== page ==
Hexa raises $20.5M to turn images into 3D objects for VR, AR and more

Hexa, a 3D asset visualization and management platform, today announced that it closed a $20.5 million Series A round from Point72 Ventures, Samurai Incubate, Sarona Partners and HTC. CEO and co-founder Yehiel Atias said that the cash will be put toward product development and expanded customer acquisition efforts well into 2023.

HTC’s participation in the round might seem curious. After all, the company was once one of the world’s largest smartphone manufacturers — not exactly entrenched in the 3D modeling space. But HTC’s focus has increasingly shifted over the years from mobile to VR, and it evidently sees Hexa as aligned with its current — and perhaps even future — lines of business.

“The new funding will be used to support our existing customer expansion and keep up with the flow of new customers that are being onboarded. We conducted an early round due to tripling our customer base in 2023,” Atias told TechCrunch in an email interview.

Hexa’s roots can be traced back to 2015, when Atias was working in the retail industry for brands like Walmart and H&M. He — like most people — quickly came to realize that the dressing room experience translated poorly to e-commerce. Atias co-launched Hexa with Ran Buchnik and Jonathan Clark first as a virtual dressing room platform aimed at bridging the massive disconnect. But he later pivoted the business into a general-purpose tech stack for VR, AR and 3D-model-viewing experiences.

“With a combination of AI-powered technology and human artistry, Hexa can help brands and retailers to create, manage and distribute 3D models that can be used for a variety of use cases, including 3D models, AR experiences, lifestyle photos, 360-degree views and promotional videos,” Atias said. “The major value for our client is that they gain the ability to scale quality 3D projects in a short amount of time. They also can manage and assess the impact of their 3D content through our platform.”


Image Credits: Hexa

Lest you think it’s a new idea, there’s an entire cohort of companies out there developing platforms for 3D asset management. Mark Cuban and former Oculus CEO Brendan Iribe recently backed VNTANA, whose product allows users to view shoppable objects in AR and try on items virtually. South Korea’s RECON Labs helps shoppers visualize products by creating 3D models in AR. Emperia helps brands like Bloomingdale’s build shopping experiences in VR. Even Snap’s gotten in the game recently, launching an AR toolkit to turn photos into 3D assets.

So what differentiates Hexa? Atias says it’s the expertise on — and robustness of — its service. Hexa customers can upload an image or have Hexa’s API automatically fetch images from a website. Then the company’s engineers, using AI-assisted tools, create 3D assets and models from the images.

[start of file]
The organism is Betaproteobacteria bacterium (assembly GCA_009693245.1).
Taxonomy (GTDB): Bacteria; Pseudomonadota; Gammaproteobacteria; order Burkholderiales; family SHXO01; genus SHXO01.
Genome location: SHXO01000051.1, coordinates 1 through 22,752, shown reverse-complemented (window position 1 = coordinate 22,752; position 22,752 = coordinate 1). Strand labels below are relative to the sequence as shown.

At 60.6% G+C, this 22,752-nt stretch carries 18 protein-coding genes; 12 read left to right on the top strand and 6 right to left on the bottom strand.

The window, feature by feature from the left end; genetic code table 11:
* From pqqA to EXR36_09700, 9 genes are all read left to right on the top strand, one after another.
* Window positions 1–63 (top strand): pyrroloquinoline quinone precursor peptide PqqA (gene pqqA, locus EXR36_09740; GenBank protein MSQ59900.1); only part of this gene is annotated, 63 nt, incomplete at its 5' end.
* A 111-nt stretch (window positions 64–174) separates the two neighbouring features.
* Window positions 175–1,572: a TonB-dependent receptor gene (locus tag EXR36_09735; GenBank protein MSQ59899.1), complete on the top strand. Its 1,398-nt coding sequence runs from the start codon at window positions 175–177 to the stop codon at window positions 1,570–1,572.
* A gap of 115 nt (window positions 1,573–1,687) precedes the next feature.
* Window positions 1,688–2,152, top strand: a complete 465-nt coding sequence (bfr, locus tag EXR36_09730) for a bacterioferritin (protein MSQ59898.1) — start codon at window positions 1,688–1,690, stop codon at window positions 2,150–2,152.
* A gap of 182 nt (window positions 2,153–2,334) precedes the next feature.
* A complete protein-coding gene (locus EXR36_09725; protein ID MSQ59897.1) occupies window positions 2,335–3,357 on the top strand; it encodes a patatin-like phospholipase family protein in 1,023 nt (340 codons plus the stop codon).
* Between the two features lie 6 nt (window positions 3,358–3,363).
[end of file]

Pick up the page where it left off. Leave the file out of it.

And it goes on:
Throughout the process, customers can provide feedback directly on the models, ask questions of Hexa’s engineers and prep the models for use on the web or in AR and VR experiences. Hexa also provides a range of 3D viewer apps for customers to use, including ones for the web and AR, plus code that can be used to insert models into social media posts and video games.

“Since we need to comply with the clients’ server requirements and verify our 3D assets are identical to the source imagery we’ve been provided, a lot of manpower needs to be invested to answer the scale of Hexa’s production,” Clark said via email. “A lot of effort has been done to solve this aspect, as well, and today, Hexa is able to align the 3D asset with the source imagery and thus ensure the asset complies at a pixel and voxel level.”

AR and VR shopping experiences might not have reached most people (at least according to one survey), but Atias believes there’s a large market to be won. Already, he says, 60-employee Hexa has managed to win the business of over 40 brands, including Amazon, Macy’s, Logitech and Crate & Barrel — and raise $27.2 million in total capital.

There might indeed be a growing interest in virtual retail venues, particularly those of the AR variety. Some 48% of respondents to a McKinsey survey said they’re interested in using “metaverse” technology (i.e., AR and VR) to shop in the next five years. In turn, 38% of marketer respondents said they are using AR in 2022, up 15 percentage points from 2017’s 23%.

“Our main competition is animation and graphics studios that use a manual and outdated tech stack,” Atias said. “Much like the gaming industry, the 3D and e-commerce space enjoyed a strong tailwind, becoming a must-have for any organization … Hundreds of millions of users use our technology and engage with our content on a daily basis.”